How do you know if you have postnatal depression?
Expert advice from Milli Hill, author of The Positive Birth Book, on the signs to watch out for if you think you or someone you know might have postnatal or postpartum depression
The transition to motherhood can be tough. I defy any woman to say she was not blind-sided by the overnight, overwhelming transformation to her life when she had her first baby.
It’s normal to feel this way, but while some may get a buzz from their new sense of purpose, others have mixed feelings, and around one in 10 will develop postnatal depression, also known as postpartum depression, or PND.
The baby blues
Many women experience low mood or feel tearful, often around the third or fourth day after the birth, which is usually when your milk also comes in. It’s normal to feel this way, as not only is there a lot going on with your hormones at this time, you’re also probably just settling back down to earth after your birth experience, and taking stock of your new situation as a 24-hour carer of an utterly dependent creature! Not easy, and totally normal to feel emotionally a bit all over the place.
For some women, however, the blue feeling may lift but then return with greater strength, or simply persist and worsen. If this happens to you, you may have PND.
Like all mental health issues, there is often a stigma with postnatal depression, perhaps made worse by the fact that early motherhood is widely publicised as a time of great joy and fulfilment.
For those who do not find this to be their experience, or who even have negative thoughts about the baby they are presumed by others to be doting on, it can be hard to speak out. However, the help and support is out there, so if you think you may be suffering, take heart, and read on.
Firstly, it’s helpful to know the signs of PND, for example:
• Always feeling sad or low and being unable to find the positives
• Not enjoying life, and not being interested in anything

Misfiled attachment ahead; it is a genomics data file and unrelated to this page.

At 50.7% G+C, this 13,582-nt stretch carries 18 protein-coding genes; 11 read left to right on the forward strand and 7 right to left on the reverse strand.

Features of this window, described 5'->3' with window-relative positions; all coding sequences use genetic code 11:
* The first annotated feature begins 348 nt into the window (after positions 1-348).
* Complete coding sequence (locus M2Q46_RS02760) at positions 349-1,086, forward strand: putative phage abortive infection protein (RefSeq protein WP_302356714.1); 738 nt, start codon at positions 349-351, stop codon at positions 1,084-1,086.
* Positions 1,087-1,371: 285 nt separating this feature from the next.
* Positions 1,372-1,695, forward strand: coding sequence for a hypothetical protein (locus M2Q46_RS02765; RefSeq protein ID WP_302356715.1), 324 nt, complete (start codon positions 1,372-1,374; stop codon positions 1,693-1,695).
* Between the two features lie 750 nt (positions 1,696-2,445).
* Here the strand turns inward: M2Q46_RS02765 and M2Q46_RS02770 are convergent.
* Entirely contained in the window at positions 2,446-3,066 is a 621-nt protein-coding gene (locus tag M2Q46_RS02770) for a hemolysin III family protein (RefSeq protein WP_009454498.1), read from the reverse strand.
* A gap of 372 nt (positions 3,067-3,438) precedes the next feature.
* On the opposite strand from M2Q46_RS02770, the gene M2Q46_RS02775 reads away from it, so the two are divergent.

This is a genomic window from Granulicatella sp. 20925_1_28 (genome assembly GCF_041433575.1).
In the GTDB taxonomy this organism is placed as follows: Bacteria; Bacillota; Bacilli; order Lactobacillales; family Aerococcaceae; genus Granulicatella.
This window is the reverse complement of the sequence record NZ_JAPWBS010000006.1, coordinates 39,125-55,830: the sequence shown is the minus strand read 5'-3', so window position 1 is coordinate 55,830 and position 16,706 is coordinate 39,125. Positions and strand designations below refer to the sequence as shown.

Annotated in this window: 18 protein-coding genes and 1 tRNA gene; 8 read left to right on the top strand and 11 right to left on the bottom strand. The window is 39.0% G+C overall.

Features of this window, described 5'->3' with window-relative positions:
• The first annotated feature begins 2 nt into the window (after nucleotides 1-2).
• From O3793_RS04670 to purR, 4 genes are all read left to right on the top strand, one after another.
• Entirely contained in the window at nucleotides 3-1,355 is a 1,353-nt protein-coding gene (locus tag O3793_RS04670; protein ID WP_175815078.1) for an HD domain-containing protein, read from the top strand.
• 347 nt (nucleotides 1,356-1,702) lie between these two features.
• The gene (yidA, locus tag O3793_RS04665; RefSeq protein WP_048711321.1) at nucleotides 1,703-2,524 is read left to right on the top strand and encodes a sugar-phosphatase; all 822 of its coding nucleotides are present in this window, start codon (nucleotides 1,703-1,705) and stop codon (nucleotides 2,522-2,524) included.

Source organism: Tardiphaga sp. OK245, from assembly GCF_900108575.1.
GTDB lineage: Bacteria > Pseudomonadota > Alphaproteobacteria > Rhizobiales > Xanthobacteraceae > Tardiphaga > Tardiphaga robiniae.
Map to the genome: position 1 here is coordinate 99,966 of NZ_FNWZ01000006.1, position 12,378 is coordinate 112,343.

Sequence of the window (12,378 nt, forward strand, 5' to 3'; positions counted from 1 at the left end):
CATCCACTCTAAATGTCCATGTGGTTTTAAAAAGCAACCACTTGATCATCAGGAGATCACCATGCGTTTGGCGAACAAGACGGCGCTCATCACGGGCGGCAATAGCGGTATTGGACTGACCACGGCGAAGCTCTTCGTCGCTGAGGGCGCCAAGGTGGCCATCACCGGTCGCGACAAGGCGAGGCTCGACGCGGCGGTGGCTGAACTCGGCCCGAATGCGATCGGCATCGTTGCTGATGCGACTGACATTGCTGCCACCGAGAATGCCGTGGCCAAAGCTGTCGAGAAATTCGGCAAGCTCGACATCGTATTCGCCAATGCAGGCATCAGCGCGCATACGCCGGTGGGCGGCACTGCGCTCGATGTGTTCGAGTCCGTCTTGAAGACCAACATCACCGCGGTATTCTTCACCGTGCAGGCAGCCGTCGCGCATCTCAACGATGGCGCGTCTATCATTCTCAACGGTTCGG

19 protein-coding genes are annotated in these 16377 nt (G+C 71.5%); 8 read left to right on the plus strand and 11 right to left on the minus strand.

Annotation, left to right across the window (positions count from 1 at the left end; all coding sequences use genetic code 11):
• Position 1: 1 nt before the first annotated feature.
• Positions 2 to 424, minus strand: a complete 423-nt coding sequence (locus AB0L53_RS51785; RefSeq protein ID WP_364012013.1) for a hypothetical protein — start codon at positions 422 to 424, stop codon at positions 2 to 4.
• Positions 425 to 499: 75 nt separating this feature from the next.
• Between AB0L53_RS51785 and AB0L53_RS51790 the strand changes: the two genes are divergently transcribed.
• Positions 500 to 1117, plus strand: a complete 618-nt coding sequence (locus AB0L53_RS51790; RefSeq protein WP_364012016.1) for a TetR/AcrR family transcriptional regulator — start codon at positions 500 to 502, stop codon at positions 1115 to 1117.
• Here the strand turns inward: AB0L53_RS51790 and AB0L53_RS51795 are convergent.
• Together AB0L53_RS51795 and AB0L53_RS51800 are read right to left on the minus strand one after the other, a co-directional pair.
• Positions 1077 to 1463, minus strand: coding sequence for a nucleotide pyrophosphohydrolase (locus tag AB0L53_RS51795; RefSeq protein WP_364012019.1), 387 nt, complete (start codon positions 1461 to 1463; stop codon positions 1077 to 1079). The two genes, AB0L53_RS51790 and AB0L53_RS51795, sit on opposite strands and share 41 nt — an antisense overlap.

• Feeling like you are not bonding with your baby, or interested in them (however, you can be depressed and totally in love with your baby, too!)
• Feeling isolated from others, or not wanting to make contact with others
• Thoughts that worry or upset you and are unwelcome or involuntary, for example, thoughts of harming your baby (these are sometimes called ‘intrusive thoughts’)
You may also feel tired a lot or have trouble sleeping, but of course this is quite common for all new mothers! However, getting some rest can be very helpful to your mental health, so, if you feel your sleep deprivation is affecting your mood, try and get some support. Have a few hours sleep while your partner or other family member looks after your baby.
Who gets PND?
Anyone can get PND. If you have had any previous history of depression or other mental health issues, or have family members who have experienced depression, you may be more at risk.
You may also be more likely to become depressed if you have a lack of support from friends and family, if you have issues in your relationship with your partner, or if you have gone through a difficult life event, such as a bereavement.
However, you can still get PND if none of these things apply to you, and if you had a positive birth experience.
How to get help
Sometimes PND happens so gradually that it is hard to recognise in yourself, and it is your partner or other people in your life who express concern about you. If you or those close to you think you may have PND, speak to your doctor or health visitor.
Most health professionals are well trained in the signs of PND, and what to do to help you. If you are advised that what you are experiencing is ‘just a phase’, the ‘baby blues’ or that you should ‘focus on your healthy baby’, get a second opinion, or contact one of the PND charities or support networks.
Try the organisation PANDAS or #pndhour on twitter. Generally, the sooner you get help and support with PND, the better.
How is PND treated?
There are many ways to move forward and out of the ‘long dark tunnel’ of PND, including:
• Antidepressant medication
• Talking therapies like CBT, counselling, and psychotherapy
• Self-help methods such as running, resting, healthy eating, time out for an activity you enjoy, meditation and mindfulness, and more support in the home.
Have you had experience of postnatal or postpartum depression? Tell us how you got through it on the Supernanny Facebook page.
Find out more
- The Positive Birth Book: A New Approach to Pregnancy, Birth and the Early Weeks by Milli Hill is out now, published by Pinter & Martin Ltd, RRP £14.99 / US $19.95
- Pre and postnatal depression advice and support can be found at PANDAS Foundation
- The hosts of #PNDHour on Twitter have more resources here